The PGT assessment for predisposition disorders already has a history, albeit for monogenic disorders with a known risk score. It has its roots in the Delhanty lab, where a cancer predisposition syndrome APC PGT case was first reported [4]. There are also examples of PGT being performed for gene variants that carry a calculable risk of breast cancer, such as those in the BRCA1 and BRCA2 genes [5]. Treff et al. argue that an improved diagnosis could be performed using PRSs from several genes, including BRCA1 and BRCA2 in a PGT-P strategy, that near guarantees (~100%) the development of breast cancer [6]. They argue that this is one of the prime examples why PGT-P is justified [6].
PRSs are now being used in adult populations to advise people of lifestyle choices, effects of certain medicines, etc., but the crux of the question here is their application on embryos. Embryo screening remains a very emotive subject and, in the past, geneticists have been our own worst enemies in giving a false impression that our genome (indeed, genetics) is predictive and pre-deterministic when, in fact, it rarely is.

3. Positives in Favour of PGT-P

Some people would argue that, in any PGT cycle with embryos deemed suitable for transfer, you have to rank the embryos anyway, so adding a PRS is only another means of facilitating selection. An embryo could be screened for aneuploidy (PGT-A), for morphology (both indicators have, sometimes controversially, been associated with the success of establishing a pregnancy), for the presence of a hitherto unlooked for serious genetic disease, and, finally, for PRS pertaining to several conditions. Using computer algorithms that take into account patients’ preferences and concerns (established by a questionnaire) and then a “rank-order” for each embryo to be implanted could be achieved. This should not be hard in principle.
A second argument is that, for some diseases (e.g., dominant disorders) we already do not know the penetrance. That is, even if an embryo has the dominant disease gene, will the subsequent baby/child/adult get the disease, and with what severity if so? By extension, therefore, PGT-P is not such a big next step.
Third, another argument is that if PGT-P were practiced widely, it might relieve the burden on healthcare systems, as people with a lower PRS (e.g., heart disease or cancer patients) would result from the process.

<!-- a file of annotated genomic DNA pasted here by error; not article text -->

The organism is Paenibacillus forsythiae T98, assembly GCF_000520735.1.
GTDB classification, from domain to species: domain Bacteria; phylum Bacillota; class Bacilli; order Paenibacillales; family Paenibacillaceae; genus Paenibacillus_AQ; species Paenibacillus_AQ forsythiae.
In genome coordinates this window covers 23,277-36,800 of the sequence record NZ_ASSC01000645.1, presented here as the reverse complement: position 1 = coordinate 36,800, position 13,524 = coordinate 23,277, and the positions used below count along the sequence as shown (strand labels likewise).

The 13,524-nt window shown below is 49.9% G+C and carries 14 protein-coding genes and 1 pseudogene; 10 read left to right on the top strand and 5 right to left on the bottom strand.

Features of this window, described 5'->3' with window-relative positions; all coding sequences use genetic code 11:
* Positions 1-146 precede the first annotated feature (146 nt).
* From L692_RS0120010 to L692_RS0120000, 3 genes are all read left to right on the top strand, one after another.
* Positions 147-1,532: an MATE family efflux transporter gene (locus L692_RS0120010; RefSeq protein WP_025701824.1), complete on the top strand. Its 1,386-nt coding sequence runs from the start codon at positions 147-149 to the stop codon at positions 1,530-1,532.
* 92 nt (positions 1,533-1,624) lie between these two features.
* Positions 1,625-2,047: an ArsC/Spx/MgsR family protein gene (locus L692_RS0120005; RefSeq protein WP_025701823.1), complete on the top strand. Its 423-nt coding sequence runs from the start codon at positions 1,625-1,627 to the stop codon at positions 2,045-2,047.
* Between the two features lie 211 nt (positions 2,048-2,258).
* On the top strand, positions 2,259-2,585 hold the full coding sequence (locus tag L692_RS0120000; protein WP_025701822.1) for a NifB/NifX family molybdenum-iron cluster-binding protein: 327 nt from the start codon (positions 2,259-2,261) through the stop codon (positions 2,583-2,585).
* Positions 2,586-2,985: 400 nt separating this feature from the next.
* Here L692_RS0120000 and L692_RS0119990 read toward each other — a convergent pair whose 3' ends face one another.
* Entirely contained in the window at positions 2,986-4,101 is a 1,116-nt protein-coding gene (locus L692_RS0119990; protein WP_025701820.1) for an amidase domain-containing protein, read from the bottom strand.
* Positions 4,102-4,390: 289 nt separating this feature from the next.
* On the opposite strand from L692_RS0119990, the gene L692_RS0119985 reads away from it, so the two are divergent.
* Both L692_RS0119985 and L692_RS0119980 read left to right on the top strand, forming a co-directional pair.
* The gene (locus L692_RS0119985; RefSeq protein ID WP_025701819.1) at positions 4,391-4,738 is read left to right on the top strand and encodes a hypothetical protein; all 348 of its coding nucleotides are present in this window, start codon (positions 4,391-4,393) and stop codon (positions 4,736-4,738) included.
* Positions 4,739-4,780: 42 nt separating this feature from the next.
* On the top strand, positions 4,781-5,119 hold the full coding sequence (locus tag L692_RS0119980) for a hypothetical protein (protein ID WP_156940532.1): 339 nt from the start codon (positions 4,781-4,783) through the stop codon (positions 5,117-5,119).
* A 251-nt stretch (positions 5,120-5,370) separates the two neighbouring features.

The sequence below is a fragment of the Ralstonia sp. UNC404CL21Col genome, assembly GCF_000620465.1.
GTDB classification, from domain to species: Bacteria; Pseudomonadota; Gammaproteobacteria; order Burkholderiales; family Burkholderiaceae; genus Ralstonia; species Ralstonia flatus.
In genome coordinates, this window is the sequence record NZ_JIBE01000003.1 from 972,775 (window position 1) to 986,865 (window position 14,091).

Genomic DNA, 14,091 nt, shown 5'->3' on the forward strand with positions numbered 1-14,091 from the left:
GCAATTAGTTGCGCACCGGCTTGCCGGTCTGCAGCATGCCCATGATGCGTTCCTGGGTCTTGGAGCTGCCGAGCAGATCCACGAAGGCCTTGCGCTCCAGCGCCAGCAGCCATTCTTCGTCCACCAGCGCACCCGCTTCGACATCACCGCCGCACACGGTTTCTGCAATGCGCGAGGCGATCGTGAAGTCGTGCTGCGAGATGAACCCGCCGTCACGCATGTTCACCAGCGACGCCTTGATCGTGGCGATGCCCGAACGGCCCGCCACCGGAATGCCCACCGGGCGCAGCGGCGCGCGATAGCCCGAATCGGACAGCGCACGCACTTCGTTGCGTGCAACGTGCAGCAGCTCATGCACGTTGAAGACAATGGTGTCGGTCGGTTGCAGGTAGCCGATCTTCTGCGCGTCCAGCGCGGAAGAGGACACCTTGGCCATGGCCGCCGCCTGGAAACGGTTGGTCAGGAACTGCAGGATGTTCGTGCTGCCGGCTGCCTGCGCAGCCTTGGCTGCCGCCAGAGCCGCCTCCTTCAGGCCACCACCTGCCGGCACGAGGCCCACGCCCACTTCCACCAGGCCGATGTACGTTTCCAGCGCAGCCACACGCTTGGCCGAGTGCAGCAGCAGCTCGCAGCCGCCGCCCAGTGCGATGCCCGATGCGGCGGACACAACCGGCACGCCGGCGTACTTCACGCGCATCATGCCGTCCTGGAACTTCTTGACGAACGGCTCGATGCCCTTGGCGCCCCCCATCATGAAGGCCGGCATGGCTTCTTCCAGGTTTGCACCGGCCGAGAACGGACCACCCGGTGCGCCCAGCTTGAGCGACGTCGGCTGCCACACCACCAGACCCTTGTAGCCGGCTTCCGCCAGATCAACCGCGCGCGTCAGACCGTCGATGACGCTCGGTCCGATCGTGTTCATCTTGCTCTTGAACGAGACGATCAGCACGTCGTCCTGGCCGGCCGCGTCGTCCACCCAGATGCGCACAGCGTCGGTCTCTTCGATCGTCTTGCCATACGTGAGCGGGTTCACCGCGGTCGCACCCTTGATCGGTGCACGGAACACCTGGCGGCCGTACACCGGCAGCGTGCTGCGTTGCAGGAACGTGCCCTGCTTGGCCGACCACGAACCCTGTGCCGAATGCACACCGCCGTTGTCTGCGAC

Fourth, purportedly for specific disorders, PGT-P is a significant improvement on the current PGT-M approach (see above for a caveat) [6]. That is, adding more genes to the panel (BRCA1 and 2) can more accurately predict breast cancer risk, it has been argued [6].
Finally, the UK has been a pioneer of this type of genomic medicine (including the 100 K genomes public database). It gave us IVF, PGT, karyomapping, saviour siblings, and nuclear genome transfer for mitochondrial disease. This was achieved in part through groundbreaking science and medicine, but also through a robust and sensible ethico-legal framework. As a result, many previously controversial issues (PGT-M for instance) are now considered routine and socially acceptable. Adopting PGT-P under strict HFEA regulation and on a case-by-case basis should be no different.

4. Risks of PGT-P

  • Risk without benefit: This treatment could lead to putting patients at risk of the complications associated with IVF (particularly in young, good prognosis patients) with only minimal demonstrable benefits afforded by PGT-P.
  • Available only for the rich: The thorny issue to all of this type of treatment is that it is not free at the point of delivery. Richer families are therefore inevitably more likely to benefit from it, and the process could lead to exploitation of families desperate to have children, exposing them to another “add-on” with no proven clinical benefit.
  • Slippery slope: By introducing PGT-P, the opportunity for using it for more cosmetic reasons (e.g., height, IQ) less clearly associated with health becomes more likely. Moreover, could the licensing of PGT-P be seen as a prelude to the licensing of the more controversial gene editing or manipulation of embryos? Some say that this is inevitable.
  • Encouraging complacency: If a person or parents are safe in the knowledge that they/their child are in a genetically lower risk group of cancer or heart disease, to take two examples, would they be less likely to follow a more healthy lifestyle, thereby negating the benefits of the PGT-P?
  • How do we select the families? Which families should be selected for PGT-P, and why? This is not a straightforward question, and it could depend on a series of factors that are not necessarily related to clinical need. The data is based on the 100,000 genomes database, which is 85% Caucasian—other racial backgrounds (including admixtures) might not know whether they should be in a high-risk group.
  • Incidental findings and pleiotropic effects: There are many genetic variants for which we do not know (or only partially know) the clinical significance. Many of these will be revealed (potentially) through PGT-P, without proper knowledge or evaluation. These traits do not occur in a vacuum; by selecting against the likelihood of a certain disease, we may be selecting against further traits. Moreover, PGT-P are selected for one polygenic phenotype but since we don’t fully understand the inter-relationships between polygenic trait genes we could accidentally be selecting for another undesirable phenotype?